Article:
The letter to the Environmental Protection Agency from Attorney General Scott Pruitt of Oklahoma carried a blunt accusation: Federal regulators were grossly overestimating the amount of air pollution caused by energy companies drilling new natural gas wells in his state. But Mr. Pruitt left out one critical point. The three-page letter was written by lawyers for Devon Energy, one of Oklahoma's biggest oil and gas companies, and was delivered to him by Devon's chief of lobbying. "Outstanding!" William F. Whitsitt, who at the time directed government relations at the company, said in a note to Mr. Pruitt's office. The attorney general's staff had taken Devon's draft, copied it onto state government stationery with only a few word changes, and sent it to Washington with the attorney general's signature. "The timing of the letter is great, given our meeting this Friday with both E.P.A. and the White House." Mr. Whitsitt then added, "Please pass along Devon's thanks to Attorney General Pruitt."
Americans have probably grown accustomed to thinking about corporate-political alliances in Washington, D.C., with images of well-paid lobbyists working with allied lawmakers to try to, for example, curtail environmental safeguards.
And while those efforts are real and important, to appreciate the more shocking dynamic, one must look outside the D.C. Beltway and focus instead on state officials.
In late October, just a few days before the midterm elections, the New York Times published a lengthy report by Eric Lipton on corporate lobbyists solidifying ties with state attorneys general. It painted an ugly picture -- Republican AGs, elected with financial support from lobbyists, appear to have allowed corporate pressure to influence state investigations.
Over the weekend, Lipton published an even more brutal follow-up, documenting the "unprecedented, secretive alliance " between energy firms, their lobbyists, and Republican state attorneys general that's been cultivated in recent years. The lede highlights a dejecting anecdote:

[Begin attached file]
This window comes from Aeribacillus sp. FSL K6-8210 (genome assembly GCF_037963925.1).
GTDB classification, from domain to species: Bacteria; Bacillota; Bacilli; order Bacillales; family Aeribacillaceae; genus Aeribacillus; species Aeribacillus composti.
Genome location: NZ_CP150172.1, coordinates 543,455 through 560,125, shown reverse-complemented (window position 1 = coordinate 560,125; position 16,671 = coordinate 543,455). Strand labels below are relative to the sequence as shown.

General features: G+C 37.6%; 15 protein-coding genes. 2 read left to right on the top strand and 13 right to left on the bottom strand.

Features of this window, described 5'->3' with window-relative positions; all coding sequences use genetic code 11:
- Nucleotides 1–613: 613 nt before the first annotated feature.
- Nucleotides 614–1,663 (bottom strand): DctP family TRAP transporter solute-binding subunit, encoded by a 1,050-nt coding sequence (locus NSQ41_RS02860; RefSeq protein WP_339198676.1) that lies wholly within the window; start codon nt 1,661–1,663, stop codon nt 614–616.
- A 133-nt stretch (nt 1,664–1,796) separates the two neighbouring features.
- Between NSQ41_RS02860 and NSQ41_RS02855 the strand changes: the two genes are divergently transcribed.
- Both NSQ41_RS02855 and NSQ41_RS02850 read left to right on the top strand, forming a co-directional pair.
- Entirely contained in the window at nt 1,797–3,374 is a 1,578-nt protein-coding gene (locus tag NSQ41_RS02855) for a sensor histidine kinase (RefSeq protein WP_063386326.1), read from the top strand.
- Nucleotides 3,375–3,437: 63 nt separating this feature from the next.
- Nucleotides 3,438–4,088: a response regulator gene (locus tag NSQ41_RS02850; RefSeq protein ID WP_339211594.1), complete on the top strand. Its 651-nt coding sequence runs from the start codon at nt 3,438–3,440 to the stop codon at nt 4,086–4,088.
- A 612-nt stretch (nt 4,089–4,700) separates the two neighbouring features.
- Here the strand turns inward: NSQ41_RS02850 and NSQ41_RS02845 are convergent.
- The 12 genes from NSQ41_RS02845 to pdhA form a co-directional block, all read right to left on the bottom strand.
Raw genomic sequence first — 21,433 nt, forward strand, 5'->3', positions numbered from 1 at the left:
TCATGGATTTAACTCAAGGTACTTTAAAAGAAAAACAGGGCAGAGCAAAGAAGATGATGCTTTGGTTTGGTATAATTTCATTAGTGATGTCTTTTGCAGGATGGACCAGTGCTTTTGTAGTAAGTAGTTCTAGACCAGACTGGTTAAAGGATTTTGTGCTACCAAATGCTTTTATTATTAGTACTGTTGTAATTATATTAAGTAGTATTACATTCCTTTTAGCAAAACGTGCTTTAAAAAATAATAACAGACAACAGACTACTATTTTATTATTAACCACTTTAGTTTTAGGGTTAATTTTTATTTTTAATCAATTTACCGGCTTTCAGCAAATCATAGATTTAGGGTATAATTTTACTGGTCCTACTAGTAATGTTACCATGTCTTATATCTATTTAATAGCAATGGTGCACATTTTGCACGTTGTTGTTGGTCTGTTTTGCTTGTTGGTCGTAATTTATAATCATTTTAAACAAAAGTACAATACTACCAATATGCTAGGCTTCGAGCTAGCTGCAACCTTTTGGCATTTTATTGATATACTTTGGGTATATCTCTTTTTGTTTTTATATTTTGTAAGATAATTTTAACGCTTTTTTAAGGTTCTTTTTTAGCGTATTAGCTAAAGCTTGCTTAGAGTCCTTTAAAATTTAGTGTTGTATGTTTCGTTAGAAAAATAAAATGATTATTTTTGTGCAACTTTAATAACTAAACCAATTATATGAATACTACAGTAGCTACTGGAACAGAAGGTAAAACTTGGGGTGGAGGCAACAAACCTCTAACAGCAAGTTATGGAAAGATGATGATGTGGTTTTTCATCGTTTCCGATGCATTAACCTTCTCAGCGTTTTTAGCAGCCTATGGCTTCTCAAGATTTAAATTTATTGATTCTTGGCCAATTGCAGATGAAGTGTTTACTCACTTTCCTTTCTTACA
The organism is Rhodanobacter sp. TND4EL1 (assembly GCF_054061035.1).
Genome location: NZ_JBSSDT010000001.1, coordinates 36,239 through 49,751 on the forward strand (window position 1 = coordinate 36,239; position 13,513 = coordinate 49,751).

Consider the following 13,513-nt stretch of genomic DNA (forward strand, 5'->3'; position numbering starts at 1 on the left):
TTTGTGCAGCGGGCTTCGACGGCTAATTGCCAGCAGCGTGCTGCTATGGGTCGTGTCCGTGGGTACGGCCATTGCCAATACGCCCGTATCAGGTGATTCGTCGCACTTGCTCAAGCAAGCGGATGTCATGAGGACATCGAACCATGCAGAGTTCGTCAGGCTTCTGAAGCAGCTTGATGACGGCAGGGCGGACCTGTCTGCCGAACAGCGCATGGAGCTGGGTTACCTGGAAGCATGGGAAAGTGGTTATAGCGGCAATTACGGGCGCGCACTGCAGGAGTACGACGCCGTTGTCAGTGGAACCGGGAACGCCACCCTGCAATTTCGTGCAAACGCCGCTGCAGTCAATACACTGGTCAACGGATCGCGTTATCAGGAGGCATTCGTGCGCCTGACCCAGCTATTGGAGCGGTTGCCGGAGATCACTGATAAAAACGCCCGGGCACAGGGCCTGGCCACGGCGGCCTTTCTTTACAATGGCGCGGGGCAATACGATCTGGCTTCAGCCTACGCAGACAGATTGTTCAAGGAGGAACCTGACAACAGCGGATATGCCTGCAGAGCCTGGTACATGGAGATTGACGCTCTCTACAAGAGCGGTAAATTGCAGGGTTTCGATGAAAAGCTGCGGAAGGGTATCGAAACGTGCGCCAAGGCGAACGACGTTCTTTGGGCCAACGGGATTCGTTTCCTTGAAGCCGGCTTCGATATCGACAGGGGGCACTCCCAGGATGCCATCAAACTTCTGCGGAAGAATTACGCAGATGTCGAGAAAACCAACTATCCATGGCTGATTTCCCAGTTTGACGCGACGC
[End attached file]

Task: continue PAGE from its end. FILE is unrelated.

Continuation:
The piece paints Oklahoma's Pruitt as perhaps the most brazen example, effectively creating a partnership between his office and energy firms, but the larger problem is more widespread.
In 2014, fundraising for Republican state attorneys general candidates reached levels unseen in American history, with donors investing at least $16 million in GOP candidate this year, roughly quadruple the amount donated to Democratic state attorneys general candidates.
The result was predictable: voters have now elected 27 Republican state AGs -- the most in American history.
And now, largely without the public's knowledge, "corporate representatives and attorneys general are coordinating legal strategy and other efforts to fight federal regulations," getting a terrific return on their election investments.
What's more, it's not just environmental protections at stake. The more corporate interests forge strong alliances with Republican attorneys general, the more these state AGs have been eager to pushback against the Affordable Care Act, the administration's regulations of the banking industry, and the president's immigration policies.
Paul Nolette, a political-science professor at Marquette University, told the Times, "It is quite new....The scope, size and tenor of these collaborations is, without question, unprecedented."
Even some Republicans seem taken aback. "When you use a public office, pretty shamelessly, to vouch for a private party with substantial financial interest without the disclosure of the true authorship, that is a dangerous practice," said David Frohnmayer (R), Oregon's former AG. "The puppeteer behind the stage is pulling strings, and you can't see. I don't like that. And when it is exposed, it makes you feel used."
Historically, state attorneys general were expected to operate independently, not serve as hardball partisan operatives. Indeed, state AGs are supposed to maintain a degree of oversight over corporate actors, ensuring they follow the law.
That was then; this is now. In this new dynamic, corporations help elect allied state AGs, many of whom proceed to work with their benefactors, hand in glove, after taking office.